• You can keep it set out longer, and it will be fine. If set out even longer, you can make a soft cheese, which is edible. 18 hrs should be good. Yogurt can be “processed” for 24 hours.

  3. I’m not sure what I’m doing wrong, I’ve been making yogurt with your way for almost a year, and now for some reason the yogurt isent working out. It comes out milk…I’m boggled…please help me….thank you Karen

    • Have you been using the same culture the whole time? It might be that it has lost its potency and you need to buy some new yogurt to use as a starter.

  4. Yay! Now I know I’m not alone in the way I eat yogurt! I too one day realise I haven’t eaten yogurt in a while and then a month or three later I suddenly crave yogurt and go and buy it. Then I realise I how much I’m eating and think I really should start making it again. So I do homemade yogurt and remember how fun it is. And so the cycle continues. Yes, I too will eat it daily and can eat well over a quart a week. (Sometimes wonder if there is something wrong with me.) Oh yes, the plastic guilt too.

  5. I’ve been making my own yogurt for about 15 years. I bought an Instant Pot recently and am using that along with my gallon of organic whole milk. After I make a batch I freeze a small amount to use as my culture for the next batch. Before that I used a wide mouth thermos to incubate over 8-10 hours. It worked great, although I never cared for the plastic from the thermos. But I’ve always used my quart Ball jars to store in the fridge, and my half pints to transport in my lunch bag. Topping it with fresh or my frozen fruit, and my granola. So cost friendly and no plastic containers to recycle.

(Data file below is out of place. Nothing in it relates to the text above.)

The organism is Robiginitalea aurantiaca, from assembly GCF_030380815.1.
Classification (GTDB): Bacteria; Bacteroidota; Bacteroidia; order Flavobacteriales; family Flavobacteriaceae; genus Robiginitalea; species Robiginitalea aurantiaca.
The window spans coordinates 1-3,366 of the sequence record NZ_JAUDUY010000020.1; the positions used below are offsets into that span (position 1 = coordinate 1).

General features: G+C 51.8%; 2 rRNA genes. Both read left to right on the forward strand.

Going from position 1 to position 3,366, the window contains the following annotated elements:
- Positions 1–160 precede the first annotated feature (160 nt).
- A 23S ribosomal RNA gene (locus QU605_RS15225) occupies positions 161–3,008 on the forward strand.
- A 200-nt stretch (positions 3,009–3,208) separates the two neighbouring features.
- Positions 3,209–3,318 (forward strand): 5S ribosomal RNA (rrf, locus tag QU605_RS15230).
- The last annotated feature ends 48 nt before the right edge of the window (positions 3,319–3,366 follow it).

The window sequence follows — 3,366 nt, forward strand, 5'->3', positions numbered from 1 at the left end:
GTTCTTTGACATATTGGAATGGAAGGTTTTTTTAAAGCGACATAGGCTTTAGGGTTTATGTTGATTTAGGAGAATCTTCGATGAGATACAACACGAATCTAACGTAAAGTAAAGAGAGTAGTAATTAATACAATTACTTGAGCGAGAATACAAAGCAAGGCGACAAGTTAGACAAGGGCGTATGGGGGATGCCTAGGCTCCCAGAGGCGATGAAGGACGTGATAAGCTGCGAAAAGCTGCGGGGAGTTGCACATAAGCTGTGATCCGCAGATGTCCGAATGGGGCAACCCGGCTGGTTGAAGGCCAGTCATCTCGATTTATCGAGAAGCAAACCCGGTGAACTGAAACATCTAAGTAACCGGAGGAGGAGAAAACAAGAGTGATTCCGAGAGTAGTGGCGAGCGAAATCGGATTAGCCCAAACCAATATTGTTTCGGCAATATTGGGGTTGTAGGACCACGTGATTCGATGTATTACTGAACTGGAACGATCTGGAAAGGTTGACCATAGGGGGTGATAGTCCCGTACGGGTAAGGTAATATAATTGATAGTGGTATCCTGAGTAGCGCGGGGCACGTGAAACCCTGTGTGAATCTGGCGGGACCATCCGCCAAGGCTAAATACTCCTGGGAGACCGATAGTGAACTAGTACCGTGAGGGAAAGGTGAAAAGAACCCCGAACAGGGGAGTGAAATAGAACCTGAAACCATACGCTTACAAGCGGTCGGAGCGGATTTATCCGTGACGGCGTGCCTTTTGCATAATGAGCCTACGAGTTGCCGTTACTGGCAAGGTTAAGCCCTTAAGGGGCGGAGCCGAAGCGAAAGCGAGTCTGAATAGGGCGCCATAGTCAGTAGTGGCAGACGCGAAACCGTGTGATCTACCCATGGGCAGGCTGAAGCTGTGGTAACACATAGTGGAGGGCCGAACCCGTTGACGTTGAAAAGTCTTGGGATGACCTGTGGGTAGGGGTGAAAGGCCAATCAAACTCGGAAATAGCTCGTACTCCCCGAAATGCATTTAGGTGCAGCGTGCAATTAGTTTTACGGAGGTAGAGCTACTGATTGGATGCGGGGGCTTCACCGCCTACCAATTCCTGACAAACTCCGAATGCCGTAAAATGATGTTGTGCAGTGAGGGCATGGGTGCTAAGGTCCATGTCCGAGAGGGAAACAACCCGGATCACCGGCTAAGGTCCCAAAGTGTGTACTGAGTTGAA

6. I put my milk directly in the quart jars, and then heat them in my water bath canner on the rack with water about halfway up the sides. When the milk reaches temperature, I take them out and set them on a towel on the counter to cool before inoculating. Less pots!

    Also, if you rinse the jar with water before putting the milk in, most times the milk won’t stick to the jar – easier to clean.

  7. Thanks so much for the link to the tip about using an Igloo cooler to make a water bath. It worked like a charm and is so energy efficient!
    If you ever revise this post, I would love to hear whether you use some of a previous batch as starter. Some people boast about having a culture that is as much as 30 years old but just as many say that cultures degrade over time.